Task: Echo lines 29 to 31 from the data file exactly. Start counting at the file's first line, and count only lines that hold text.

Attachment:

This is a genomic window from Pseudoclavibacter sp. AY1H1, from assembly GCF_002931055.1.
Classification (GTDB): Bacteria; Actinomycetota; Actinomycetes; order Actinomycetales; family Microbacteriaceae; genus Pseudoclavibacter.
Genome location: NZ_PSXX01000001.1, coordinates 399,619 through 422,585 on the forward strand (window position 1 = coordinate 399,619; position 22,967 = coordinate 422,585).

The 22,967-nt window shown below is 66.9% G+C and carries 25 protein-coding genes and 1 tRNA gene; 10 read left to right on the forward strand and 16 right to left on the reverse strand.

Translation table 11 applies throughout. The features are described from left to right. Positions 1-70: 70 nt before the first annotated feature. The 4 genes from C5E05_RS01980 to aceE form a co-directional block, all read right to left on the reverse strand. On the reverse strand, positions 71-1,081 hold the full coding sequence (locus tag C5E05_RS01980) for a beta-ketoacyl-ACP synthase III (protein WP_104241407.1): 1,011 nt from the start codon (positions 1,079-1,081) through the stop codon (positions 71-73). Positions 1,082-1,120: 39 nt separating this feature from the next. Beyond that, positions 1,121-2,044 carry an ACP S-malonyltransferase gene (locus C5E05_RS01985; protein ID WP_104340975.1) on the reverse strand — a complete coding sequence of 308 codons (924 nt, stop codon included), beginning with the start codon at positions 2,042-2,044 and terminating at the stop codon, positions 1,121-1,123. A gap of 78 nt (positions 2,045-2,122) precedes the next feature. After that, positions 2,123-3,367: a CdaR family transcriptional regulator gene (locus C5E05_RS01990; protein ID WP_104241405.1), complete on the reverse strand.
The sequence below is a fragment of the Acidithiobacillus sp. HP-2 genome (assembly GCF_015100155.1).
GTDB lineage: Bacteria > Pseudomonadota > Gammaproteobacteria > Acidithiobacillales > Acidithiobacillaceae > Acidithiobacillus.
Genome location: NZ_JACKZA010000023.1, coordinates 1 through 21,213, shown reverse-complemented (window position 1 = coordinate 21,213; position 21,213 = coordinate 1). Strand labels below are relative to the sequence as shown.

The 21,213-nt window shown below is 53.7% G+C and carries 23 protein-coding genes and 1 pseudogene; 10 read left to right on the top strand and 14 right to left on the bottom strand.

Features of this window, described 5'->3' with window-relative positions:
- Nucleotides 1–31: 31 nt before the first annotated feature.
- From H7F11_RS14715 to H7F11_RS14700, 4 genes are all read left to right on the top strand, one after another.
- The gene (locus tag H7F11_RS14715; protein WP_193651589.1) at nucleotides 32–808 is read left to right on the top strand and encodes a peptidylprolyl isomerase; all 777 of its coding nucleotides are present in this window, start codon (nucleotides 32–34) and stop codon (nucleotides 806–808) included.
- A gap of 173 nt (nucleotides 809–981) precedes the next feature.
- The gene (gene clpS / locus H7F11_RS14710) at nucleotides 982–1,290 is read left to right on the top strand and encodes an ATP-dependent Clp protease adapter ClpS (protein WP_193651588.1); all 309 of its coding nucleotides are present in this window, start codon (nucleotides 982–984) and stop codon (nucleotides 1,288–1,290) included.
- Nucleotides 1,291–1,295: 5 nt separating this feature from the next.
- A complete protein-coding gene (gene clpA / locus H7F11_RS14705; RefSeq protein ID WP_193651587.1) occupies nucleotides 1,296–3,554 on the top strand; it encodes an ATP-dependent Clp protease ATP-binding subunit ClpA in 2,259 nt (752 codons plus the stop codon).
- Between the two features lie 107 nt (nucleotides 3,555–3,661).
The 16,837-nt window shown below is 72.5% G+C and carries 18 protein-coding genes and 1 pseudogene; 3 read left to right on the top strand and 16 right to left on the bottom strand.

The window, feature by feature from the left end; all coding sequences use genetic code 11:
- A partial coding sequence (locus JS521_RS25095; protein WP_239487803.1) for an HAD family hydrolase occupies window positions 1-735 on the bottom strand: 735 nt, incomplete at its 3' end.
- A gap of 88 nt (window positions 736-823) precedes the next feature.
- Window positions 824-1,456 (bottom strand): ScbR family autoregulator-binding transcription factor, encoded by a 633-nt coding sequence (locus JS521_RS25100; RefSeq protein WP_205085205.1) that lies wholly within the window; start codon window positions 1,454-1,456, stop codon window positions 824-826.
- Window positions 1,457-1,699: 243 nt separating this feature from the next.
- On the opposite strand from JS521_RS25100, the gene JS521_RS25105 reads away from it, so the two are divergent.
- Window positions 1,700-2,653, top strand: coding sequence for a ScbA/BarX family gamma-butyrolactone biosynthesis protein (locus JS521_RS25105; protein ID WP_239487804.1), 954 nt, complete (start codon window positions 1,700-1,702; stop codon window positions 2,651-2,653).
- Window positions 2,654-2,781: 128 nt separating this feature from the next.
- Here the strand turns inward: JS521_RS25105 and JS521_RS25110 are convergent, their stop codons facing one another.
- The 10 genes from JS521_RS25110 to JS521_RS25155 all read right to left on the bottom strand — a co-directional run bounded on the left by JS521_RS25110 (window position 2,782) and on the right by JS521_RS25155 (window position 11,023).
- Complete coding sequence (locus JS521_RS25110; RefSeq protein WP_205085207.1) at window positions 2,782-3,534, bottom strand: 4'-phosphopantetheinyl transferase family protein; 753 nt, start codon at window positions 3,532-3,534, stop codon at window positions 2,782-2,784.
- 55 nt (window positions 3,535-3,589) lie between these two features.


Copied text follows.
- The 10 genes from JS521_RS25110 to JS521_RS25155 all read right to left on the bottom strand — a co-directional run bounded on the left by JS521_RS25110 (window position 2,782) and on the right by JS521_RS25155 (window position 11,023).
- Complete coding sequence (locus JS521_RS25110; RefSeq protein WP_205085207.1) at window positions 2,782-3,534, bottom strand: 4'-phosphopantetheinyl transferase family protein; 753 nt, start codon at window positions 3,532-3,534, stop codon at window positions 2,782-2,784.
- 55 nt (window positions 3,535-3,589) lie between these two features.